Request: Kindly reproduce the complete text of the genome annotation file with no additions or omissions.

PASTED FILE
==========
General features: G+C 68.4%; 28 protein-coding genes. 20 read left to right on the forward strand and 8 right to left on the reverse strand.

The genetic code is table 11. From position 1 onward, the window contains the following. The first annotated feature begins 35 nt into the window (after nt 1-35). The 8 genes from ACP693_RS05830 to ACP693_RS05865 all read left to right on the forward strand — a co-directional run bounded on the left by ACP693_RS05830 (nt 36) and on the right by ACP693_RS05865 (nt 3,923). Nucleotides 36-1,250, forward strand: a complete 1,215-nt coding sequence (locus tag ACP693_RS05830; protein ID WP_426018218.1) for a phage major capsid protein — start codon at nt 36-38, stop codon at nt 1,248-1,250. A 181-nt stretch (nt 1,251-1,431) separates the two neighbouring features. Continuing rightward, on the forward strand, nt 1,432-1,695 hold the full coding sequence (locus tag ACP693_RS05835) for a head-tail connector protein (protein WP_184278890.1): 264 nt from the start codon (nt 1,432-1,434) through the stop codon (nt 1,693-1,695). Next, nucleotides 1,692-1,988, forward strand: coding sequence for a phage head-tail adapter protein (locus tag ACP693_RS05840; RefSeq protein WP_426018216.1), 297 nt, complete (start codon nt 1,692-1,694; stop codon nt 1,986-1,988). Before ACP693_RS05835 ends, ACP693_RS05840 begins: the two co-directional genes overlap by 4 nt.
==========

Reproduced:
General features: G+C 68.4%; 28 protein-coding genes. 20 read left to right on the forward strand and 8 right to left on the reverse strand.

The genetic code is table 11. From position 1 onward, the window contains the following. The first annotated feature begins 35 nt into the window (after nt 1-35). The 8 genes from ACP693_RS05830 to ACP693_RS05865 all read left to right on the forward strand — a co-directional run bounded on the left by ACP693_RS05830 (nt 36) and on the right by ACP693_RS05865 (nt 3,923). Nucleotides 36-1,250, forward strand: a complete 1,215-nt coding sequence (locus tag ACP693_RS05830; protein ID WP_426018218.1) for a phage major capsid protein — start codon at nt 36-38, stop codon at nt 1,248-1,250. A 181-nt stretch (nt 1,251-1,431) separates the two neighbouring features. Continuing rightward, on the forward strand, nt 1,432-1,695 hold the full coding sequence (locus tag ACP693_RS05835) for a head-tail connector protein (protein WP_184278890.1): 264 nt from the start codon (nt 1,432-1,434) through the stop codon (nt 1,693-1,695). Next, nucleotides 1,692-1,988, forward strand: coding sequence for a phage head-tail adapter protein (locus tag ACP693_RS05840; RefSeq protein WP_426018216.1), 297 nt, complete (start codon nt 1,692-1,694; stop codon nt 1,986-1,988). Before ACP693_RS05835 ends, ACP693_RS05840 begins: the two co-directional genes overlap by 4 nt.